Vision loss has a significant impact on the lives of those who experience it as well as on their families, their friends and society, according to the National Institutes of Health.
Vision loss can affect one's quality of life, independence and mobility. It has been linked to falls, injury, worsening of mental health, cognition, social function, employment and educational attainment.
Medication side effects also can factor into eye problems. Always check with your doctor about the possible side effects of drugs and, if eye issues are among them, be sure to have eyes checked regularly.
What to do if you or a loved one are experiencing vision loss
The following are suggestions from the Weigel Williamson Center for Visual Rehabilitation, University of Nebraska Medical Center.
• Accentuate light and dark contrasts. For example, avoid placing light foods such as mashed potatoes and chicken on white plates.
• Improve lighting throughout the house, particularly in bedrooms, kitchens bathrooms and on stairs. Consider adding an additional countertop light or lamp near cutting boards and other food preparation areas.
• Reduce glare by adding window coverings or window film.
• Use large print and magnifying glasses to read, cook and take medications.
Take advantage of electronic and audio products. And check out these apps for individuals with low or no vision.
Apple (iPhones) has enhancements that are accessible for those who are blind or have low vision. VoiceOver is Apples gesture-based screen reader that lets you enjoy using iPhone even if you don’t see the screen. Hear a description of everything happening on your screen, from battery level to who’s calling to which app your finger is on with the VoiceOver enabled on your Apple device. You can also adjust the speaking rate and pitch to suit you. Additionally it has a magnifier built in that works like a digital magnifying glass. To meet your individual needs you can also choose from a range of color filters to support your specific vision needs.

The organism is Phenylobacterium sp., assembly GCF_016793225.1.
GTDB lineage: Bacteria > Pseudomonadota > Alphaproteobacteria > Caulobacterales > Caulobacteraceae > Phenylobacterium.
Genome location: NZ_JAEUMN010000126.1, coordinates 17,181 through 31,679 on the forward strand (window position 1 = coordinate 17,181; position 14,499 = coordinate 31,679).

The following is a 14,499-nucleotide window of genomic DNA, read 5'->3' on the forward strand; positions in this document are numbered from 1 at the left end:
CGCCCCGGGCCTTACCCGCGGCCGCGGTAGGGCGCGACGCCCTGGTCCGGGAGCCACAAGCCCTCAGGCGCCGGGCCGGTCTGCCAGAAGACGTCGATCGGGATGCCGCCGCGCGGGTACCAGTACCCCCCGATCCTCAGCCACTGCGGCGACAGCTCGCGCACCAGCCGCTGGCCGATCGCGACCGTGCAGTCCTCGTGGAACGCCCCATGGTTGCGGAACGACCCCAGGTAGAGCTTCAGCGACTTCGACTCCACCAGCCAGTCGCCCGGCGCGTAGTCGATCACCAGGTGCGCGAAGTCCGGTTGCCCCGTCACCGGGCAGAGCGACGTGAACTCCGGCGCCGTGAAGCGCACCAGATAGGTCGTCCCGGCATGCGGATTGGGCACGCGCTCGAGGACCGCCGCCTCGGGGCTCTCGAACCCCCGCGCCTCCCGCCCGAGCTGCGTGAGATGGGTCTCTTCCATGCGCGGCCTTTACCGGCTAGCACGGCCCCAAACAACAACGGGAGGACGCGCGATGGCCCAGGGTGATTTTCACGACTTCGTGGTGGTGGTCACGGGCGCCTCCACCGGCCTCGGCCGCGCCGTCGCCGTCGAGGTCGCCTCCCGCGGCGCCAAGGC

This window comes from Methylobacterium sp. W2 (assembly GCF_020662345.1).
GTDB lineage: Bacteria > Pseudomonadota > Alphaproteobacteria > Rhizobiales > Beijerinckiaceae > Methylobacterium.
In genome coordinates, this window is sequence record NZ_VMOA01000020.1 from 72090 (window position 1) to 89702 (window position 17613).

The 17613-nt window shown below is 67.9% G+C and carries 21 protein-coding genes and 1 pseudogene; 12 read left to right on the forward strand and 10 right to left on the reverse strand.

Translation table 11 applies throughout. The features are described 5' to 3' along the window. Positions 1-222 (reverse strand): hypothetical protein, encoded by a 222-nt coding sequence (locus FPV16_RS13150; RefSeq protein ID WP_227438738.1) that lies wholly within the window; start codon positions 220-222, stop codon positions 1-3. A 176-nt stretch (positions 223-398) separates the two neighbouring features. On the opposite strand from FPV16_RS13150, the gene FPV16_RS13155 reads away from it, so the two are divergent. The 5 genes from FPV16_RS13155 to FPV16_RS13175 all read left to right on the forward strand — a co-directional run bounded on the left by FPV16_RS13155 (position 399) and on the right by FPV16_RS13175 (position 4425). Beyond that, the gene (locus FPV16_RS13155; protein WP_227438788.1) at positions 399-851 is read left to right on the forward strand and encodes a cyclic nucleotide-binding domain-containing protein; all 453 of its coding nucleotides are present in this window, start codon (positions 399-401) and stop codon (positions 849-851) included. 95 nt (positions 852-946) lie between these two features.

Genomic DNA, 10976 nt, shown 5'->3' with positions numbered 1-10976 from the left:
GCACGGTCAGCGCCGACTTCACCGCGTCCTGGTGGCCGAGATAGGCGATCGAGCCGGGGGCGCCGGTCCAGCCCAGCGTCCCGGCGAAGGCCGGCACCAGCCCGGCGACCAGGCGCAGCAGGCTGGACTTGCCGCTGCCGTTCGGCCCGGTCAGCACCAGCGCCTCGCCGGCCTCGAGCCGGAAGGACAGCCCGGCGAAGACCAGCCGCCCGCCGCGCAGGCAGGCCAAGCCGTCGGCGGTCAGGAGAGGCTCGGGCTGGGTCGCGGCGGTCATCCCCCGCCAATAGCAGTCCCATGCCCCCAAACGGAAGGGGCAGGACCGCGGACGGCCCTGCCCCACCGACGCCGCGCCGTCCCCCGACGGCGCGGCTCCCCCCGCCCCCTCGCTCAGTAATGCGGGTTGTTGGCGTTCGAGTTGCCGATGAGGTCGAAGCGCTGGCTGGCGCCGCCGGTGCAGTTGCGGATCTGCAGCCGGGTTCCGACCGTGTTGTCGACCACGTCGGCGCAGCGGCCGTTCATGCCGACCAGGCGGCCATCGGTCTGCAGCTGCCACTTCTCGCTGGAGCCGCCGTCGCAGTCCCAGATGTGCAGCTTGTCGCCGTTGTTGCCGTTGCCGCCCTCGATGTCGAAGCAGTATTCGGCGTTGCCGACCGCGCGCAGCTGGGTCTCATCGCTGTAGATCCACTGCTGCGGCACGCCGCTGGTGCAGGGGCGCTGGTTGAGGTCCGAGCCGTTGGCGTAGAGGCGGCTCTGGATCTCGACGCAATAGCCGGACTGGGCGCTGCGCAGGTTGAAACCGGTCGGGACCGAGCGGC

Likewise, Android offers several apps such as BIG Launcher ($10, Android 2.1 or later) that is a simplified Android launcher, with large icons and text and a choice of color themes. Using BIG Launcher, your home screen is replaced by a thick-lined grid, with room for just a few apps, each of which has an extra-large icon. TalkBack screen reader on Android's recent versions, allow users with low vision to build their own accessible experiences using a combination of settings for changing the way the screen looks
How to empathize with someone who has vision problems
Want to learn more about what it’s like to have vision problems?
Try the following exercises to experience vision impairment for yourself:
• Fold a plastic bag four times and hold it in front of your eyes, then attempt to make out words on a paper or images in front of you.
• Stick masking tape on each half of an eyeglass lens to help empathize with someone who has glaucoma.
A healthy lifestyle can preserve vision
A healthy lifestyle is an important way to preserve vision. For example, a diet lacking antioxidant vitamins or eating too much junk food has been linked to cataracts and macular degeneration.
Foods to keep eyes healthy:
• Fruits and vegetables (good sources of vitamins C and E)
• Dark green vegetables such as kale and spinach (lutein, vitamin E)
• Beef, eggs, lamb, milk, peanuts, pork and whole grains (zinc)
• Bananas, chicken, dried beans, fish, liver, pork and potatoes (vitamin B6)
• Citrus fruits, fortified cereals, dried beans, green leafy vegetables, liver, mushrooms, nuts and peas (folic acid)
• Dairy products, eggs, meat, poultry and shellfish (vitamin B12)
Julie Ann Soukoulis is the owner of Home Instead Senior care office in Rohnert Park, mother of two and passionate about healthy living at all ages. Having cared for her own two parents, she understands your struggles and aims, through her website, www.homeinstead.com/sonoma to educate and encourage seniors & caregivers. Have a caregiving or aging concern? She’d love to hear from you at 586-1516 anytime.